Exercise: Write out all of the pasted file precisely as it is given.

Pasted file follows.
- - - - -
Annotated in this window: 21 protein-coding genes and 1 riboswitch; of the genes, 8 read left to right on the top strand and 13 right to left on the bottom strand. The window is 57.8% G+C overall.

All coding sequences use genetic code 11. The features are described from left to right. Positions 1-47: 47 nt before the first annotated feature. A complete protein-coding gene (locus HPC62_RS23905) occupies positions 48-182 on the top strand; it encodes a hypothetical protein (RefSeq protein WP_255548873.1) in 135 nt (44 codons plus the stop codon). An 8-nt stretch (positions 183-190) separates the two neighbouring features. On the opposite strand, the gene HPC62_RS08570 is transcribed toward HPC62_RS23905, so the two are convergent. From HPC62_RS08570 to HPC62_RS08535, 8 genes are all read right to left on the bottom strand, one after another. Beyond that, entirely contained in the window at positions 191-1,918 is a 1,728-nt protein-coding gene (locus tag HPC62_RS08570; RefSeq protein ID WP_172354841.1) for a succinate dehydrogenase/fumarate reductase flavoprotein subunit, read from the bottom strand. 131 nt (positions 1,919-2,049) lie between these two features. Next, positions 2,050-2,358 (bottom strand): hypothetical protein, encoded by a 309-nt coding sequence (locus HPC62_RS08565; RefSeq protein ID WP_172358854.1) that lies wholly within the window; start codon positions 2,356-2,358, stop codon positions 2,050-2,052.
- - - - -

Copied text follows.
Annotated in this window: 21 protein-coding genes and 1 riboswitch; of the genes, 8 read left to right on the top strand and 13 right to left on the bottom strand. The window is 57.8% G+C overall.

All coding sequences use genetic code 11. The features are described from left to right. Positions 1-47: 47 nt before the first annotated feature. A complete protein-coding gene (locus HPC62_RS23905) occupies positions 48-182 on the top strand; it encodes a hypothetical protein (RefSeq protein WP_255548873.1) in 135 nt (44 codons plus the stop codon). An 8-nt stretch (positions 183-190) separates the two neighbouring features. On the opposite strand, the gene HPC62_RS08570 is transcribed toward HPC62_RS23905, so the two are convergent. From HPC62_RS08570 to HPC62_RS08535, 8 genes are all read right to left on the bottom strand, one after another. Beyond that, entirely contained in the window at positions 191-1,918 is a 1,728-nt protein-coding gene (locus tag HPC62_RS08570; RefSeq protein ID WP_172354841.1) for a succinate dehydrogenase/fumarate reductase flavoprotein subunit, read from the bottom strand. 131 nt (positions 1,919-2,049) lie between these two features. Next, positions 2,050-2,358 (bottom strand): hypothetical protein, encoded by a 309-nt coding sequence (locus HPC62_RS08565; RefSeq protein ID WP_172358854.1) that lies wholly within the window; start codon positions 2,356-2,358, stop codon positions 2,050-2,052.